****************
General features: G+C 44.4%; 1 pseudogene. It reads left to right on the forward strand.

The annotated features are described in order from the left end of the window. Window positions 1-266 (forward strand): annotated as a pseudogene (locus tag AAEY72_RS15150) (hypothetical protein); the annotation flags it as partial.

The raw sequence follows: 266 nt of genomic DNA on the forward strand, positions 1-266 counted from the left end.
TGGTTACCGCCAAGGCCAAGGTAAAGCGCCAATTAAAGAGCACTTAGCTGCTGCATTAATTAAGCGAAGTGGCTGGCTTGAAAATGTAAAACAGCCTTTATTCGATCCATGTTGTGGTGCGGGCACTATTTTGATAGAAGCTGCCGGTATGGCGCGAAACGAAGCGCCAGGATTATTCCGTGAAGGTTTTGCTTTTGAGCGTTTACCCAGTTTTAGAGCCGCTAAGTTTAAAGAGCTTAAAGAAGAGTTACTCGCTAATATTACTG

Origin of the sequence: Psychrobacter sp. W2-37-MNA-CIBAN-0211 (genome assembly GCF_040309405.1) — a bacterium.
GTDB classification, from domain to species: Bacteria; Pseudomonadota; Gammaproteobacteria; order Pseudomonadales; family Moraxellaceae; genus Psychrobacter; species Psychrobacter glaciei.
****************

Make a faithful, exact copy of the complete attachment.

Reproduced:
General features: G+C 44.4%; 1 pseudogene. It reads left to right on the forward strand.

The annotated features are described in order from the left end of the window. Window positions 1-266 (forward strand): annotated as a pseudogene (locus tag AAEY72_RS15150) (hypothetical protein); the annotation flags it as partial.

The raw sequence follows: 266 nt of genomic DNA on the forward strand, positions 1-266 counted from the left end.
TGGTTACCGCCAAGGCCAAGGTAAAGCGCCAATTAAAGAGCACTTAGCTGCTGCATTAATTAAGCGAAGTGGCTGGCTTGAAAATGTAAAACAGCCTTTATTCGATCCATGTTGTGGTGCGGGCACTATTTTGATAGAAGCTGCCGGTATGGCGCGAAACGAAGCGCCAGGATTATTCCGTGAAGGTTTTGCTTTTGAGCGTTTACCCAGTTTTAGAGCCGCTAAGTTTAAAGAGCTTAAAGAAGAGTTACTCGCTAATATTACTG

Origin of the sequence: Psychrobacter sp. W2-37-MNA-CIBAN-0211 (genome assembly GCF_040309405.1) — a bacterium.
GTDB classification, from domain to species: Bacteria; Pseudomonadota; Gammaproteobacteria; order Pseudomonadales; family Moraxellaceae; genus Psychrobacter; species Psychrobacter glaciei.